BlackBerry has announced the release of its latest Android smartphone, the DTEK60. Geared for midrange and high end consumers based on its $500 price, the handset is made available unlocked by way of the Canadian phone maker’s official website. According to the company, the DTEK60 will be mainly pushed to enterprises, governments, and other organizations to be used by their staff.
As told by Marty Beard, the chief operating officer of BlackBerry, to Reuters, this approach to distributing the DTEK60 does not necessarily mean the company is deliberately avoiding wireless carriers, it is just that the phone maker found that it was a more efficient and cost effective means, especially in getting the handset to the targeted demographic -- that is, business and productivity oriented users.
Like its predecessor the DTEK50, the DTEK60 comes with a 5.5 inch display screen. But in some key specifications, the DTEK60 is clearly the more improved devices. For starters, it boasts a Qualcomm Snapdragon 820 chip set. BlackBerry would like to claim that the DTEK60 is more like an iPhone or Google Pixel, but aimed for business users, especially those who like their devices to have features focused on privacy and security.
Last month, we reported that BlackBerry finally decided to stop manufacturing its own smartphones, announcing from now on that it is planning to outsource the development and the production of BlackBerry devices to third party manufacturers. What the company will be putting most of its attention to moving forward is in the development of software products and licensing.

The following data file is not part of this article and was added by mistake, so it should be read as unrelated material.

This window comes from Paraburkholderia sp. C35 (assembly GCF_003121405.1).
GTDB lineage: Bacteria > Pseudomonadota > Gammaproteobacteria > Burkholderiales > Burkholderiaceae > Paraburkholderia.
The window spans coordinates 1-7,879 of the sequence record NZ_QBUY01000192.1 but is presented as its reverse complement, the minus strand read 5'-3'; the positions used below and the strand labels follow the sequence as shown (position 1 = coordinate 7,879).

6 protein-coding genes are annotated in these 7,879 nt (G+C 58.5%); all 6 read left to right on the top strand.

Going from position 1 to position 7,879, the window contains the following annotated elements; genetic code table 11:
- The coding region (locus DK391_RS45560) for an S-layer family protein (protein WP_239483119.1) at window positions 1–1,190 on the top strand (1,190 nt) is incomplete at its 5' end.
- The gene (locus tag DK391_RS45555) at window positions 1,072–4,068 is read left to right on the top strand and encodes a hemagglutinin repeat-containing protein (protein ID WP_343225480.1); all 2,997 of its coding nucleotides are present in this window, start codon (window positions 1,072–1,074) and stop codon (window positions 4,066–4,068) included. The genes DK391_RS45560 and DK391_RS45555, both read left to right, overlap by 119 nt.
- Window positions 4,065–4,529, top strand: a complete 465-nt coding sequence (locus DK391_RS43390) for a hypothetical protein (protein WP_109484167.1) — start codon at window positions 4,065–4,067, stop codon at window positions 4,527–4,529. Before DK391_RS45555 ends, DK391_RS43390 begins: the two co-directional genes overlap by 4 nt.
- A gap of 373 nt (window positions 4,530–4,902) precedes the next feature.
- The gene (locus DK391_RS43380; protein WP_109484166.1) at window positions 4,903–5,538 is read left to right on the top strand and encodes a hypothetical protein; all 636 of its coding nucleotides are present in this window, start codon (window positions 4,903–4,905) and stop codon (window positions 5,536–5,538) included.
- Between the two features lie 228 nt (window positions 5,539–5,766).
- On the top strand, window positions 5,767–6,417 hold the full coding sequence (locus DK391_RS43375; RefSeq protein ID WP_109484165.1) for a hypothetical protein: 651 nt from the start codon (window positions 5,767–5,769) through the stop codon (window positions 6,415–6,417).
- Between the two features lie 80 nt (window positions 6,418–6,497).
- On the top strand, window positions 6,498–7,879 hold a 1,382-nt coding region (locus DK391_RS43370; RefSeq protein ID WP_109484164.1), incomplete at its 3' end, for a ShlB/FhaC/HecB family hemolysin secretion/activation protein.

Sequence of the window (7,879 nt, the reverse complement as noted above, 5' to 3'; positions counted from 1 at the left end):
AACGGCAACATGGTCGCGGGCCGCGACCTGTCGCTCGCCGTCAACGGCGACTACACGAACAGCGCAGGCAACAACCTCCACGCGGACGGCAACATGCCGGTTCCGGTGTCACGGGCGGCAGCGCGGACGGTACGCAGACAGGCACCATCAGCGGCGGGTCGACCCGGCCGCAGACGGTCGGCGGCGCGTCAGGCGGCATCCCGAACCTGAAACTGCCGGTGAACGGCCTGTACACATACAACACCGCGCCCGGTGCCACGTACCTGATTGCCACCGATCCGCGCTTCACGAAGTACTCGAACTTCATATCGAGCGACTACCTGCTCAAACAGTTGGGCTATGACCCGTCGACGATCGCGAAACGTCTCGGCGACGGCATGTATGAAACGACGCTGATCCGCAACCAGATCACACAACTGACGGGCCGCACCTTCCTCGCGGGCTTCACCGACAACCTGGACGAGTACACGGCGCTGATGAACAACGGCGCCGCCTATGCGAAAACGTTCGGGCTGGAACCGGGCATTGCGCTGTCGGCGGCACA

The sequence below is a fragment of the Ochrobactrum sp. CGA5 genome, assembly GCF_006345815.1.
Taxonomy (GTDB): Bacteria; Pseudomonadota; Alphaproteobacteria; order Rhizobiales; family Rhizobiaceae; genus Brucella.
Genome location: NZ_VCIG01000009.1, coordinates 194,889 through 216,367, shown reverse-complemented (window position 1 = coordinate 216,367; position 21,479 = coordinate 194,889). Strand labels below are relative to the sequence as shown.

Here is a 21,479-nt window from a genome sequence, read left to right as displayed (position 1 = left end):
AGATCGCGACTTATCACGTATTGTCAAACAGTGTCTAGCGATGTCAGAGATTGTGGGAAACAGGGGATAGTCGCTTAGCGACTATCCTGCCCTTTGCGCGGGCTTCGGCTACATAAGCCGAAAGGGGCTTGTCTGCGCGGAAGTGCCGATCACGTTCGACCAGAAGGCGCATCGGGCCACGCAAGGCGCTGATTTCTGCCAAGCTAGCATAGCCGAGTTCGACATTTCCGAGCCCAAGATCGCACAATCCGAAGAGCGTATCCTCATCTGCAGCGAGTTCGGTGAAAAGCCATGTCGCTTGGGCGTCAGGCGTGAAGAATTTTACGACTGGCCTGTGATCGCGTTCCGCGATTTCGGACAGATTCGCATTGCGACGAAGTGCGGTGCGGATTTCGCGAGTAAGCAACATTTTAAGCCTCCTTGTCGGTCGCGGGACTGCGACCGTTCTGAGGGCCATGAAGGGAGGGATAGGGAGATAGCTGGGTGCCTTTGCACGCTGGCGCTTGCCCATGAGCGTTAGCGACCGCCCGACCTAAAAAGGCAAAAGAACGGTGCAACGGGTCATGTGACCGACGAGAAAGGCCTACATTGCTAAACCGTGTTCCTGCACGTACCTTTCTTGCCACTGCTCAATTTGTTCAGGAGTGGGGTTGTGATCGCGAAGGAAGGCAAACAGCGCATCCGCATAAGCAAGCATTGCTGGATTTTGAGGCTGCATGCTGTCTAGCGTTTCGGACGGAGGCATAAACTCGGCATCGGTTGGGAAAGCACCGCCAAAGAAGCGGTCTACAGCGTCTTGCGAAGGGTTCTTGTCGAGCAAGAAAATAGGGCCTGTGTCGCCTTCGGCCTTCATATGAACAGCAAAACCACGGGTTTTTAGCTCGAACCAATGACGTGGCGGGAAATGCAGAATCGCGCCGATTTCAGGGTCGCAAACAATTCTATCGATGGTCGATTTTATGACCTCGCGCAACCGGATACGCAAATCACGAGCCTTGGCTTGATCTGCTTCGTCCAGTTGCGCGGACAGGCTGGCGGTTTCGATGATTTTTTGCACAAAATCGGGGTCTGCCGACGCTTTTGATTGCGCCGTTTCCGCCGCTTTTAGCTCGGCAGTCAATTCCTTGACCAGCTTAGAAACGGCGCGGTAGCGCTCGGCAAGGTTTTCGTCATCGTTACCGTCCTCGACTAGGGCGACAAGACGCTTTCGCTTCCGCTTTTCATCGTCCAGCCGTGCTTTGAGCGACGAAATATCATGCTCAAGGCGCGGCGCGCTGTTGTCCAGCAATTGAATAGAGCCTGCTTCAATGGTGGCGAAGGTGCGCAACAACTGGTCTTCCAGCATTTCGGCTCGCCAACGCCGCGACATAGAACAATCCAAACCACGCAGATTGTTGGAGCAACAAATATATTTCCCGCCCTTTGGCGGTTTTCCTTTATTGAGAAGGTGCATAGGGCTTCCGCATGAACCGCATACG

Speaking of licensing, BlackBerry has made some aggressive efforts in the past few months, most notably its launch of a software licensing program designed for its own mobility solutions business. The move effectively released a suite of productivity and communications apps for Android powered smartphones and tablet devices. Moreover, the company also filed a patent lawsuit against Avaya, charging that the telecom and network giant had infringed on no less than 8 US patents. A month ago, BlackBerry also sued Blu Products for infringing on more than a dozen of its patents.
At the time BlackBerry revealed it was calling it quits manufacturing wise, it also reported a net quarterly loss amounting to $372 million on revenues of only $334 million, which represents a significant decline compared to the $490 million it recorded one year earlier.
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